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The relationship between humans and cetaceans has long been something of a paradox. We are drawn to their mystery and intelligence, in awe of their size and grace, yet we hunted many whales to near extinction, and use dolphins for military maneuvers and entertainment. Philip Hoare has been exploring the human interaction with cetaceans for the better part of his life. He’s the author of several books including “Leviathan or, The Whale” and, most recently, of “The Sea Inside.” He’s also curator of Cape Whale a week long exhibit at the SEA Space Gallery at the Center for Coastal Studies in Provincetown and co-curator of the Moby-Dick Big Read.
Edgar Cleijne and Ellen Gallagher’s Osedax Etchings are inspired by the discovery in 2002 of a previously unknown “bone-eating” worm, identified among the remains of a massive gray whale. In “Cape Whale,” the current exhibition at SEASpace Gallery in Provincetown, Massachusetts, the etchings are presented alongside maritime and biological ruminations by John Waters, Pat de Groot, Matt Kish, and others.
Here, Philip Hoare, the exhibition’s curator and author of The Sea Inside (2014), reflects on the ocean’s essential role—and particularly that of the elusive whale—in art and literature.
They were nearly all Islanders in the Pequod, Isolatoes too, I call such, not acknowledging the common continent of men, but each Isolato living in a separate continent of his own. Yet now, federated along one keel, what a set these Isolatoes were! An Anarcharsis Clootz deputation from all the isles of the sea, and all the ends of the earth, accompanying Old Ahab in the Pequod to lay the world’s grievances before that bar from which not very many of them ever come back.
—Herman Melville, Moby-Dick
They came from Cape Cod, Nantucket, and Martha’s Vineyard, Cape Verde, the Azores, and New Zealand; Starbuck, Stubb and Flask; Queequeg, Tashtego and Daggoo; New Englanders, Native Americans and African Americans, islanders all, set out to seek the whale. Conjured out of Melville’s metaphorical prose, these men sail out in their ship of fools, led by the monomaniacal Ahab in search of a great white whale, which may or may not have existed.
Melville’s extraordinary act of imagination veers out of his past and into our future. His book drew on contemporary artists such as J.M.W.Turner, as well as Romantic poets such as Samuel Taylor Coleridge, a visual sensibility evoked in chapters such as ‘The Whiteness of the Whale’, and ‘Of The Monstrous Pictures of Whales’, ‘Of Whales in Paint; In Teeth; In Wood; In Sheet Iron; In Stone; In Mountains; In Stars’. In digressive, subversive text, Melville interrogates our frenetic attempts to encompass these enigmatic animals within our culture. It is just another aspect of the prophetic nature of his prose that, a century and a half after his book was published, contemporary whale scientists are exploring the notion that whales themselves have a matrilineal culture, passed down in immemorial generations that outlive our own.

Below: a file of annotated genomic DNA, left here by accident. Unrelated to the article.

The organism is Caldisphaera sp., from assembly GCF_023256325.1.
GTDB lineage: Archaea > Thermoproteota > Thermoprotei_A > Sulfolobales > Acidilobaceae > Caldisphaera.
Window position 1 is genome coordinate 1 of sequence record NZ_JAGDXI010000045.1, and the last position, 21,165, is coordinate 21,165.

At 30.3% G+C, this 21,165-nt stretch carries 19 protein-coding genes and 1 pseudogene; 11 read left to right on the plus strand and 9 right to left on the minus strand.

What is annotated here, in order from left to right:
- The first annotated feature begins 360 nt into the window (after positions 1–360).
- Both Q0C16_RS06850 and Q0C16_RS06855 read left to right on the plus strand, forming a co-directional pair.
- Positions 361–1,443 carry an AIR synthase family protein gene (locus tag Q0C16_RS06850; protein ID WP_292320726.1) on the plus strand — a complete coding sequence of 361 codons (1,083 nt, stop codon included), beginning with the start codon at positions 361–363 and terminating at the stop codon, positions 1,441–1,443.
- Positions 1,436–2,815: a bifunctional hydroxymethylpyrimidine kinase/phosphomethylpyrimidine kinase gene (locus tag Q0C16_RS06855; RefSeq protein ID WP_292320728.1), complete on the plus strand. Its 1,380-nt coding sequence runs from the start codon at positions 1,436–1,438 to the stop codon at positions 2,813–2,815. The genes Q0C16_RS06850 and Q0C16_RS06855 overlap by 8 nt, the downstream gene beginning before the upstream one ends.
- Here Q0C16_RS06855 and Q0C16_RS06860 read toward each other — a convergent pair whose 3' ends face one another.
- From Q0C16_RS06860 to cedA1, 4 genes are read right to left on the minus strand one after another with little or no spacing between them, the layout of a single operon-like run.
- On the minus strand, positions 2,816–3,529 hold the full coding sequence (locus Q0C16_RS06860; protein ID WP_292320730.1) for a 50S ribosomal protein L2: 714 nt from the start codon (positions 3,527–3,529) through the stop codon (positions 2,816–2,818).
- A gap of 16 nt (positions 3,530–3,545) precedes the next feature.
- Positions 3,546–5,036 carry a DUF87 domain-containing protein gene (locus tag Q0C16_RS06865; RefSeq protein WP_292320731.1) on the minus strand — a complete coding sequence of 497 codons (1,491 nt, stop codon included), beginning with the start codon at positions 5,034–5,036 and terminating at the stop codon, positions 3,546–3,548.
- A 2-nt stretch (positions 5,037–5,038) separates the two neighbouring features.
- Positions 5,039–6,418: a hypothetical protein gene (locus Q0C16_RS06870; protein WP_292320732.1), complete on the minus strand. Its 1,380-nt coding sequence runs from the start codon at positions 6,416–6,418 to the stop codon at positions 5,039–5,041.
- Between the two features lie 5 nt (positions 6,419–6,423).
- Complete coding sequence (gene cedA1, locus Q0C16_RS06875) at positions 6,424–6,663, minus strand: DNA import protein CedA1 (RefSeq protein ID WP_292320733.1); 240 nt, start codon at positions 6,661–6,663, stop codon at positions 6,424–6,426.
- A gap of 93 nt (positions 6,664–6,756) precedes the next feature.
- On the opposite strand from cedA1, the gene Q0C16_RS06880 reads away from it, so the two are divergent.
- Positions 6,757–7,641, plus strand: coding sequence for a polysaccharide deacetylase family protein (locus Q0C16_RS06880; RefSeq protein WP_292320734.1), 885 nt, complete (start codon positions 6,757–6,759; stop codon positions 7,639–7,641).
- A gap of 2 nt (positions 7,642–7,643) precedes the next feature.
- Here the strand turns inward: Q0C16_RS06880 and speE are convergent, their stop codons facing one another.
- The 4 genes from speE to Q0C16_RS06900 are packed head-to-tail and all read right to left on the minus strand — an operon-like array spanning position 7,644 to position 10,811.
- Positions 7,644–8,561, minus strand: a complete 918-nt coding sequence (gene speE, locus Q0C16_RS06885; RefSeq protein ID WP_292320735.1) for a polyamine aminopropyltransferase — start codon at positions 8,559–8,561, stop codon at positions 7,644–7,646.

In Ellen Gallagher’s work we trace that same association between meaning and symbol, between beauty and abuse. The artist’s Isolatoes are bitten and inscribed like scrimshaw, with ghostly faces that evoke a mysterious other world, perhaps even a kind of watery Utopia. This could be the world of the Ancient Mariner, too, haunted by the death of an albatross which glimmered out of the ‘white Moon-shine’, as much it evokes the ‘grand hooded phantoms’ of whales which suffuse the pages of Moby-Dick. Such layers lie upon layers like the memory of bones and teeth, shapes forming and reforming, sliding between gender and identity, between belonging and loss. The whale’s whiteness becomes blackness, and Ahab’s sway is overturned. In the end, it is the whale who wins.
So we too are overturned by the whale. But this is a different whale from the one that once represented fear and finance and industry. Our whale swims freighted with our new besetting sins in an altered climate. Where it once lit and lubricated our world, now it acts as an avatar of change. As Melville proved, only art has the power to encompass these psychic slips, so abruptly accomplished in the space of a generation. When I was a boy, the port city of Southampton where I was born was still receiving ships from the South Atlantic, laden with whale oil destined to enter the food chain, or to become the make-up on my mother’s cheek which brushed mine as she kissed me good night.
Here on the Cape, from where I write—itself only an arm of sand held out into the Atlantic—whales occupy a fluid space, in a place which is hardly a place at all. Out here, as I write from my desk overlooking the bay, in whose chilly rising waves I have just swum, as I do every day, the blue-green sea is coursed by leviathans. I watched them yesterday, scything through the waves, their sleek glistening bodies both part of and apart from the world. Humpbacks, right whales and fin whales, feeding furiously as gannets dioved explosively, dolphins and porpoises leaping like outriders about them. These are the presiding spirits of the Cape and islands, as eerie as they are physical. Little wonder that Melville imagined Nantucketers sleeping with herds of walruses and whales under their pillows, or the captains of New Bedford who dragged their houses up from the bottom of the sea as their harpooned bounty of whales.